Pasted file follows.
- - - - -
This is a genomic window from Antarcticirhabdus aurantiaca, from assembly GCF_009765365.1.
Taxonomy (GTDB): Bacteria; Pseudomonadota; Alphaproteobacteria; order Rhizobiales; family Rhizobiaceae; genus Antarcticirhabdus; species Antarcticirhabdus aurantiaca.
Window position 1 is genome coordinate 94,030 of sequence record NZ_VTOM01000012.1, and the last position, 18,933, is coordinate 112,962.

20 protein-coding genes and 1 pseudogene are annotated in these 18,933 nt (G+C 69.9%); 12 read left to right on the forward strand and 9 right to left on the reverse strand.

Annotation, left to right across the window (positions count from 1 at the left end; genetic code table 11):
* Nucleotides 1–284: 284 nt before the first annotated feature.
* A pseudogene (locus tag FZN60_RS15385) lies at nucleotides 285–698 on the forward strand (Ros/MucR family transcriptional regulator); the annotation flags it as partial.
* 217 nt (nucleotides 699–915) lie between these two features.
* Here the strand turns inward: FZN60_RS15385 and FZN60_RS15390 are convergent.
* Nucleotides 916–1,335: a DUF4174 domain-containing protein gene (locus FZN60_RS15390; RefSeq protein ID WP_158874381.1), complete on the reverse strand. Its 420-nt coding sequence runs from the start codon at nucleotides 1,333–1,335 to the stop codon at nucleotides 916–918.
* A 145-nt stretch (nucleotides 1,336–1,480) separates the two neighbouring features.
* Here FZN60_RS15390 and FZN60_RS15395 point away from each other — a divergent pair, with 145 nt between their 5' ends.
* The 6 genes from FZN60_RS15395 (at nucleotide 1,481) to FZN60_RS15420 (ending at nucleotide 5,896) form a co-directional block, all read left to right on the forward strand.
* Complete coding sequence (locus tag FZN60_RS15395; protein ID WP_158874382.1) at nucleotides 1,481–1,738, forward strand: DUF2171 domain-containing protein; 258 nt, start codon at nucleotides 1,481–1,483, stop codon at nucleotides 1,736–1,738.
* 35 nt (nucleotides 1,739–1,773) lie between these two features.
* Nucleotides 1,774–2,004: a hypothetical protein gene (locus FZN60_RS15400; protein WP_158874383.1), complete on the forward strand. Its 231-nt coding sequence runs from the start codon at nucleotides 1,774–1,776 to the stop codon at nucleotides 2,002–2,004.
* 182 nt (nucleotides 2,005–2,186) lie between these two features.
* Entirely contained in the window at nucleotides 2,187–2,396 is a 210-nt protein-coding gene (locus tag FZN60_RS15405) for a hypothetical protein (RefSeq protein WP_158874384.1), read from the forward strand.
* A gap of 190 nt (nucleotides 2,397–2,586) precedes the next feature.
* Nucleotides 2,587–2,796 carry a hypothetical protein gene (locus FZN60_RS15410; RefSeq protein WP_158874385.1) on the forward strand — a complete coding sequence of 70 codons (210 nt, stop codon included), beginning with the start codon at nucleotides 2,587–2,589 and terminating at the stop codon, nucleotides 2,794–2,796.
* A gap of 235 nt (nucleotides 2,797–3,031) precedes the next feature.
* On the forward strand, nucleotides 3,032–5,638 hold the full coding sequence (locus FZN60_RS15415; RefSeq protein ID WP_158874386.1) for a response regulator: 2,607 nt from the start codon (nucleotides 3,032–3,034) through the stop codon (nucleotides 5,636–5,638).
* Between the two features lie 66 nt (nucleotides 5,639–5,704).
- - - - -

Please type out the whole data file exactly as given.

This is a genomic window from Antarcticirhabdus aurantiaca, from assembly GCF_009765365.1.
Taxonomy (GTDB): Bacteria; Pseudomonadota; Alphaproteobacteria; order Rhizobiales; family Rhizobiaceae; genus Antarcticirhabdus; species Antarcticirhabdus aurantiaca.
Window position 1 is genome coordinate 94,030 of sequence record NZ_VTOM01000012.1, and the last position, 18,933, is coordinate 112,962.

20 protein-coding genes and 1 pseudogene are annotated in these 18,933 nt (G+C 69.9%); 12 read left to right on the forward strand and 9 right to left on the reverse strand.

Annotation, left to right across the window (positions count from 1 at the left end; genetic code table 11):
* Nucleotides 1–284: 284 nt before the first annotated feature.
* A pseudogene (locus tag FZN60_RS15385) lies at nucleotides 285–698 on the forward strand (Ros/MucR family transcriptional regulator); the annotation flags it as partial.
* 217 nt (nucleotides 699–915) lie between these two features.
* Here the strand turns inward: FZN60_RS15385 and FZN60_RS15390 are convergent.
* Nucleotides 916–1,335: a DUF4174 domain-containing protein gene (locus FZN60_RS15390; RefSeq protein ID WP_158874381.1), complete on the reverse strand. Its 420-nt coding sequence runs from the start codon at nucleotides 1,333–1,335 to the stop codon at nucleotides 916–918.
* A 145-nt stretch (nucleotides 1,336–1,480) separates the two neighbouring features.
* Here FZN60_RS15390 and FZN60_RS15395 point away from each other — a divergent pair, with 145 nt between their 5' ends.
* The 6 genes from FZN60_RS15395 (at nucleotide 1,481) to FZN60_RS15420 (ending at nucleotide 5,896) form a co-directional block, all read left to right on the forward strand.
* Complete coding sequence (locus tag FZN60_RS15395; protein ID WP_158874382.1) at nucleotides 1,481–1,738, forward strand: DUF2171 domain-containing protein; 258 nt, start codon at nucleotides 1,481–1,483, stop codon at nucleotides 1,736–1,738.
* 35 nt (nucleotides 1,739–1,773) lie between these two features.
* Nucleotides 1,774–2,004: a hypothetical protein gene (locus FZN60_RS15400; protein WP_158874383.1), complete on the forward strand. Its 231-nt coding sequence runs from the start codon at nucleotides 1,774–1,776 to the stop codon at nucleotides 2,002–2,004.
* 182 nt (nucleotides 2,005–2,186) lie between these two features.
* Entirely contained in the window at nucleotides 2,187–2,396 is a 210-nt protein-coding gene (locus tag FZN60_RS15405) for a hypothetical protein (RefSeq protein WP_158874384.1), read from the forward strand.
* A gap of 190 nt (nucleotides 2,397–2,586) precedes the next feature.
* Nucleotides 2,587–2,796 carry a hypothetical protein gene (locus FZN60_RS15410; RefSeq protein WP_158874385.1) on the forward strand — a complete coding sequence of 70 codons (210 nt, stop codon included), beginning with the start codon at nucleotides 2,587–2,589 and terminating at the stop codon, nucleotides 2,794–2,796.
* A gap of 235 nt (nucleotides 2,797–3,031) precedes the next feature.
* On the forward strand, nucleotides 3,032–5,638 hold the full coding sequence (locus FZN60_RS15415; RefSeq protein ID WP_158874386.1) for a response regulator: 2,607 nt from the start codon (nucleotides 3,032–3,034) through the stop codon (nucleotides 5,636–5,638).
* Between the two features lie 66 nt (nucleotides 5,639–5,704).